Place any two entities with similar interests or needs in the same space and you can bet your bottom dollar, competition of some sort will ensue.  That has been an unwritten law of nature since Biblical times.  Cain and Abel competed for the Lord’s approval; animals compete for food, water and mates; human beings compete for power, glory, material gains, attention, love and sometimes just for the sake of competing.  Nature, sports, regular life, business is filled with competition of some sort.

So if competition is inevitable, how do we deal with it?

Embrace competition: 

As much as many of us hate our pesky competitors, we don’t have the power to snap our fingers and make them disappear.  If one rival fades, three rise in their place – younger, fitter, stronger and more creative.  Do not pine to be a monopoly – it will not happen and even if it does, it is counter-productive.  Therefore, it is best to embrace competition.  Competition forces us to work harder, think smarter and be more creative.  Rivalry keeps us on our toes; it pushes individuals, companies and corporate bodies beyond their preconceived limits, keeps them hungry and stokes the fires of passion within.  The Bible says (Prov 27:17) that “iron sharpens iron”.  A sword is not sharpened by swishing it in clean air or repeatedly slicing a feather pillow.  It takes a repeated abrasion against a harder metal file or flint stone to regain the sword’s edge.  If you wish to remain sharp, improve constantly and not lapse into complacency, stiff competition is essential.  Embrace it!

Assess your competitors:

Sports professionals and teams spend hundreds of hours studying video recordings of their opponents’ games to decipher their strategy, pick out their strengths and weaknesses and devise a counter-strategy.  Cricket bowlers watch films of star batsmen to figure out their strengths and the chinks in their armor.  Large corporate companies employ market researchers to study the methods and products of their competitors before building or revising their own strategy.  This is an important first step as it allows you to position yourself for success and prepare counter-strategies where needed.  For example, if the market leader is a behemoth with major resources and brand recognition, it is very likely that they move slowly and have higher overheads making their products more expensive.  It is possible to be successful in grabbing market share from them by positioning yourself as a nimble, innovative lower cost alternative.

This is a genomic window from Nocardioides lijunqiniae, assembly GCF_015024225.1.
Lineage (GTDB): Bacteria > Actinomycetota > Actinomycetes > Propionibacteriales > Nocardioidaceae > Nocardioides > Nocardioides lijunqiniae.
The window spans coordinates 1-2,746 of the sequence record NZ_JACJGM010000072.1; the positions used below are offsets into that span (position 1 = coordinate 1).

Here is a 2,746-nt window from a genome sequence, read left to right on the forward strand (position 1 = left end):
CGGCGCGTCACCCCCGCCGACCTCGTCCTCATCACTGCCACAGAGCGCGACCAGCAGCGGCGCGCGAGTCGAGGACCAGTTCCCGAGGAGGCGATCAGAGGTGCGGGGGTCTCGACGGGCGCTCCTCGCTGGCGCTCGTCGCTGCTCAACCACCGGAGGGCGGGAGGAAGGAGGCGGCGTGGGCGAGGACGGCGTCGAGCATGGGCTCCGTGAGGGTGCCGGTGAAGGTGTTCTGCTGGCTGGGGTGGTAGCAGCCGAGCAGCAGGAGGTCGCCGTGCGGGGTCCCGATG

Learn from the competition:

While assessing the competition, approach the exercise with the intent to learn from both their successes as well as their failures.  Avoiding their costly missteps and improving on their winning ways could save you a lot of time and money.  There is no need to reinvent the wheel if someone else has already gone through the trouble of doing so.

Deal ethically:  

Many sales people spend much of their precious customer-facing time bad-mouthing and down-playing the competition.  They go to great lengths to name the competition, list all their failures, drawbacks and paint a bleak picture to the client.  Don’t!  That is the quickest way to lose a customer’s respect and to give more publicity to your competition.  Your company pays you to promote their products – spend your time doing just that.  Explain why your product is superior and how your after-sales service guarantees the customer’s reliable operation and success.  Let the customer do their own due diligence.

It is also very important to deal ethically and take the high road with the competition.  Respect their intellectual property rights, do not poach their people or acquire confidential information to get an edge.  Also, adhere strictly to international compliance regulations covering anti-collusion, among others.  Reputable customers like to deal with reputable partners.  So, strive to be one and success will follow.

Competition is one of the key tenets of capitalism.  It makes us all better and more successful.  Run away from it and you will sink into mediocrity.  Face it head on and the rewards are many.  


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